This is probably my favourite view of St Thomas' Church - where I grew up, was confirmed, sang in the choir and was an altar server. Some 800 years old, it has offered sacred community, celebration and comfort through good times and bad (including many plagues, political horrors and upheavals, Reformation, revolutions and renewals, and contemporary changes). It was probably originally named not for the early disciple but after the martyr Thomas a Becket - politically murdered for standing up for (genuine) religious freedom against tyranny. So it knows how to adapt, survive and still provide space for divine flourishing. It will see out COVID-19 and maybe even the latest convulsions of the Church of England - some things are so much deeper than viruses and institutional failings. It has also held and helped grace so many personal family joys and sorrows - for what it ultimately stands for will always prevail 🙂 #ourlittletown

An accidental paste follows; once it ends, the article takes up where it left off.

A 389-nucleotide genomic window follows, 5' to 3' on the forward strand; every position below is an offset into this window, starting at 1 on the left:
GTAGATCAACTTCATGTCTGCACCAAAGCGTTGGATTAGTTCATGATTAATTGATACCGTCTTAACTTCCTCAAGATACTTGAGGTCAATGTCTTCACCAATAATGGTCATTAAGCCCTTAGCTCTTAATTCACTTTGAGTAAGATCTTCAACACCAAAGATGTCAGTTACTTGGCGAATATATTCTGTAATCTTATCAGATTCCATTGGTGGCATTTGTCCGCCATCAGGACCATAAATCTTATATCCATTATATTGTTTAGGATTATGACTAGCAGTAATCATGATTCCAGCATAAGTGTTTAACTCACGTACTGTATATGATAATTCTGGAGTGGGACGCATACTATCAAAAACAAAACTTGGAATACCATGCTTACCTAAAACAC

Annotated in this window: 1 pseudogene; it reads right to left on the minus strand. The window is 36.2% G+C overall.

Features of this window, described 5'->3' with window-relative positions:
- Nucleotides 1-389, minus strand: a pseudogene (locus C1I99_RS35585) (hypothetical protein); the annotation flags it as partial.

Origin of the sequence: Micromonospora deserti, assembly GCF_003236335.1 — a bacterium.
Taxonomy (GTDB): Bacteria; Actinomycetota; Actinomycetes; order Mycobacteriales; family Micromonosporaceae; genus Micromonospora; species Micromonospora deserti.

Dare to be indeed. The first time I heard Jack Spong speak was in October 1992 in Methodist Central Hall in London - at the launch of Elizabeth Stuart's then highly controversial landmark LGBT+ prayer book 'Daring to Speak Love's Name: A Gay and Lesbian Prayer Book'. They were historic and testing times. Two weeks later, after our long struggles, the Church of England would finally vote for women's ordination but opposition to queer people was so much more intense. I'd traveled down from Gateshead in England's north east for the occasion, and was one of 300 or so queer people and allies who shared in what was a powerful and moving show of solidarity titled ''Prayer, Protest, Politics: A Celebration of Who We Are and Our Relationships.'' The evening featured an informal blessing of queer relationships, prayers and recitation of a ''Declaration of Coming Out,'' as we danced, cried and hugged together. Helped not least by negative remarks by the then Archbishop of Canterbury, George Carey, SPCK, the intended publisher, had pulled the plug on the book. Thankfully however, Hamish Hamilton Ltd (part of Penguin) stepped in at the last minute and the book thus defiantly and joyfully came to birth (more on the story here). Whilst other Church leaders ran from the fray, or hid behind kindly but insufficent words, Bishop Spong stood on the stage that evening and shared his own commitment as true ally. Those kinds of actions matter. I'm grateful to him for many other ways in which he helped set people free from fears into new life. As much as as his words, such actions however really stay with me. In his death, as in his life, he continues to ask us, where are you when life and history is to be made and shown? Dare we continue to speak love's name when and where it is needed? #deedsnotwordsalone